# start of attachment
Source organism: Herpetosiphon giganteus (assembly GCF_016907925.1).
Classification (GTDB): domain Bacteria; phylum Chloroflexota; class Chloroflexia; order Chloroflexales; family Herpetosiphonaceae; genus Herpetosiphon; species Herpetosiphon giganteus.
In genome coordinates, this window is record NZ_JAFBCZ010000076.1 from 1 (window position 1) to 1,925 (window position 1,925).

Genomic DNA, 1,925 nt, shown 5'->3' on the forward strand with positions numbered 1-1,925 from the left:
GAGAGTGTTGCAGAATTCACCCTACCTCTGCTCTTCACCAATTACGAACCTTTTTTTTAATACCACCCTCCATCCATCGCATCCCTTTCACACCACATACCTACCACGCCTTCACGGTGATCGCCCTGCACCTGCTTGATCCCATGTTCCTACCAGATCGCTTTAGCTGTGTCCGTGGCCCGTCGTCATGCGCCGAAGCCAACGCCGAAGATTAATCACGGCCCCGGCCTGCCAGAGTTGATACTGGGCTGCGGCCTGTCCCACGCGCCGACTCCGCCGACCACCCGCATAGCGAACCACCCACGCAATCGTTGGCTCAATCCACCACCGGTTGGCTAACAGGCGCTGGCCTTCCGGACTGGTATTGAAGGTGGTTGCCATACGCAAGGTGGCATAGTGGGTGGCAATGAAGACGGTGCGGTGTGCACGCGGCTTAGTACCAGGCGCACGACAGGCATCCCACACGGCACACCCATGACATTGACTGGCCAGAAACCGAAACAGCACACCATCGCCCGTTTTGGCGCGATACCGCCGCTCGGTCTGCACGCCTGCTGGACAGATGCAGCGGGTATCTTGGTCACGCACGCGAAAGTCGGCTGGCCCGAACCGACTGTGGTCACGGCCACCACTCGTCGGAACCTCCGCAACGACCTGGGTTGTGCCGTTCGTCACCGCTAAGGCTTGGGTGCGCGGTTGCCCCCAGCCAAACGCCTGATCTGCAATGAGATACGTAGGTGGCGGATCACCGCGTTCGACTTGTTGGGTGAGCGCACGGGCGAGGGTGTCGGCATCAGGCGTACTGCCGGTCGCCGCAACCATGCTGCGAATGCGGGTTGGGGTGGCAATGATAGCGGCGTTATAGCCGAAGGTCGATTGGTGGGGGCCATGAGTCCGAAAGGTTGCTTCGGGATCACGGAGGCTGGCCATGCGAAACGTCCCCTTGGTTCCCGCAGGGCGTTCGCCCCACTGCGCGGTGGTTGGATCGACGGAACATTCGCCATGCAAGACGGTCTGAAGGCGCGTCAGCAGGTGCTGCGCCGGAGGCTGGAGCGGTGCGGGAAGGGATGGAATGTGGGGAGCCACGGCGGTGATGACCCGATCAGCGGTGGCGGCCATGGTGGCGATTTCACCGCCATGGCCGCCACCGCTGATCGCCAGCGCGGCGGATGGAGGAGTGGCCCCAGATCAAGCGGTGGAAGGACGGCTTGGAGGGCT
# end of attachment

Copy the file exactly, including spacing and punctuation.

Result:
Source organism: Herpetosiphon giganteus (assembly GCF_016907925.1).
Classification (GTDB): domain Bacteria; phylum Chloroflexota; class Chloroflexia; order Chloroflexales; family Herpetosiphonaceae; genus Herpetosiphon; species Herpetosiphon giganteus.
In genome coordinates, this window is record NZ_JAFBCZ010000076.1 from 1 (window position 1) to 1,925 (window position 1,925).

Genomic DNA, 1,925 nt, shown 5'->3' on the forward strand with positions numbered 1-1,925 from the left:
GAGAGTGTTGCAGAATTCACCCTACCTCTGCTCTTCACCAATTACGAACCTTTTTTTTAATACCACCCTCCATCCATCGCATCCCTTTCACACCACATACCTACCACGCCTTCACGGTGATCGCCCTGCACCTGCTTGATCCCATGTTCCTACCAGATCGCTTTAGCTGTGTCCGTGGCCCGTCGTCATGCGCCGAAGCCAACGCCGAAGATTAATCACGGCCCCGGCCTGCCAGAGTTGATACTGGGCTGCGGCCTGTCCCACGCGCCGACTCCGCCGACCACCCGCATAGCGAACCACCCACGCAATCGTTGGCTCAATCCACCACCGGTTGGCTAACAGGCGCTGGCCTTCCGGACTGGTATTGAAGGTGGTTGCCATACGCAAGGTGGCATAGTGGGTGGCAATGAAGACGGTGCGGTGTGCACGCGGCTTAGTACCAGGCGCACGACAGGCATCCCACACGGCACACCCATGACATTGACTGGCCAGAAACCGAAACAGCACACCATCGCCCGTTTTGGCGCGATACCGCCGCTCGGTCTGCACGCCTGCTGGACAGATGCAGCGGGTATCTTGGTCACGCACGCGAAAGTCGGCTGGCCCGAACCGACTGTGGTCACGGCCACCACTCGTCGGAACCTCCGCAACGACCTGGGTTGTGCCGTTCGTCACCGCTAAGGCTTGGGTGCGCGGTTGCCCCCAGCCAAACGCCTGATCTGCAATGAGATACGTAGGTGGCGGATCACCGCGTTCGACTTGTTGGGTGAGCGCACGGGCGAGGGTGTCGGCATCAGGCGTACTGCCGGTCGCCGCAACCATGCTGCGAATGCGGGTTGGGGTGGCAATGATAGCGGCGTTATAGCCGAAGGTCGATTGGTGGGGGCCATGAGTCCGAAAGGTTGCTTCGGGATCACGGAGGCTGGCCATGCGAAACGTCCCCTTGGTTCCCGCAGGGCGTTCGCCCCACTGCGCGGTGGTTGGATCGACGGAACATTCGCCATGCAAGACGGTCTGAAGGCGCGTCAGCAGGTGCTGCGCCGGAGGCTGGAGCGGTGCGGGAAGGGATGGAATGTGGGGAGCCACGGCGGTGATGACCCGATCAGCGGTGGCGGCCATGGTGGCGATTTCACCGCCATGGCCGCCACCGCTGATCGCCAGCGCGGCGGATGGAGGAGTGGCCCCAGATCAAGCGGTGGAAGGACGGCTTGGAGGGCT